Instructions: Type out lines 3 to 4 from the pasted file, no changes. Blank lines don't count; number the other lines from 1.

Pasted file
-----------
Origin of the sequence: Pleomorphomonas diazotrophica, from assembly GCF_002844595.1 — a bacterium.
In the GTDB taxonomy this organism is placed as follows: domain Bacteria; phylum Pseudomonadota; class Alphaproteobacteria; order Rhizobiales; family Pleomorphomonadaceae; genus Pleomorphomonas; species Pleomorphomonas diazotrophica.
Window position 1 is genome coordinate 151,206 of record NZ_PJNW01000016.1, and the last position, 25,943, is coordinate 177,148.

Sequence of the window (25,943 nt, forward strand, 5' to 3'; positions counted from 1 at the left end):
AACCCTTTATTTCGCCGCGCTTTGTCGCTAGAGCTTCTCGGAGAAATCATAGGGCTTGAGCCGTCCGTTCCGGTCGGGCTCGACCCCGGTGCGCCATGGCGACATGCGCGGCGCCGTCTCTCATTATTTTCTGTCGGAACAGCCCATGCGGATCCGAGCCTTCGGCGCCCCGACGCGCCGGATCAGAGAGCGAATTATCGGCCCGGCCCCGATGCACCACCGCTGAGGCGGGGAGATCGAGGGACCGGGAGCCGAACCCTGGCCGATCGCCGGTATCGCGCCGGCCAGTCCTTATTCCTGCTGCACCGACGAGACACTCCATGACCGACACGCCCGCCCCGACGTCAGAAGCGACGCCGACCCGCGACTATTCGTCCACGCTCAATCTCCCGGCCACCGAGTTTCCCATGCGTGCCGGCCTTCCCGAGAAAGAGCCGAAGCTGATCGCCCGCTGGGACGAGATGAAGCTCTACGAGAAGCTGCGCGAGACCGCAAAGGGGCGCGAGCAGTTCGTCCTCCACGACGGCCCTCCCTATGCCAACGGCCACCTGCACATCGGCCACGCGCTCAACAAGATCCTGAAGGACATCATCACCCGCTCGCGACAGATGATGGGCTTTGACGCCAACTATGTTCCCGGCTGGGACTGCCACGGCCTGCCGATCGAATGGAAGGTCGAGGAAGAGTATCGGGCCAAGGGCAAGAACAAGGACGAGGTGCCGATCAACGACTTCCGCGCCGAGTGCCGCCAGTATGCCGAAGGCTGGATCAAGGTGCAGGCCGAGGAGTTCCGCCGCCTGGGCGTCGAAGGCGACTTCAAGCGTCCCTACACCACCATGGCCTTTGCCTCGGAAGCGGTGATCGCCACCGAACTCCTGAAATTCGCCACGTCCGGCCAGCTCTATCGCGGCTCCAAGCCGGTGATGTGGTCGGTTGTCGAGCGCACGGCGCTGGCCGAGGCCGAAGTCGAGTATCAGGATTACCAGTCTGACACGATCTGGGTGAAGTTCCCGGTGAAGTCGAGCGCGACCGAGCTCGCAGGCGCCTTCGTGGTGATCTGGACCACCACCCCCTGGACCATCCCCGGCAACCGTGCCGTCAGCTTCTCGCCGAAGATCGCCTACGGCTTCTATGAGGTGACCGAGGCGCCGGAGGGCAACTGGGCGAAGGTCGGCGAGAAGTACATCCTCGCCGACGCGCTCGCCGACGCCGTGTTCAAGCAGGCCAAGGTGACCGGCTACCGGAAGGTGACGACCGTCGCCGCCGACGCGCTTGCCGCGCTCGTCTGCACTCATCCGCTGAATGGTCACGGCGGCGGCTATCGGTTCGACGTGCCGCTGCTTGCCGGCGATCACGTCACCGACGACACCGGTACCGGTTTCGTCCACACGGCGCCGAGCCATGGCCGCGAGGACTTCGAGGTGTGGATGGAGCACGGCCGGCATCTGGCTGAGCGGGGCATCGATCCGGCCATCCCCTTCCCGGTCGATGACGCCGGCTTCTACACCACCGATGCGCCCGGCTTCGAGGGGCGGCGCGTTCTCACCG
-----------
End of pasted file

Window position 1 is genome coordinate 151,206 of record NZ_PJNW01000016.1, and the last position, 25,943, is coordinate 177,148.

Sequence of the window (25,943 nt, forward strand, 5' to 3'; positions counted from 1 at the left end):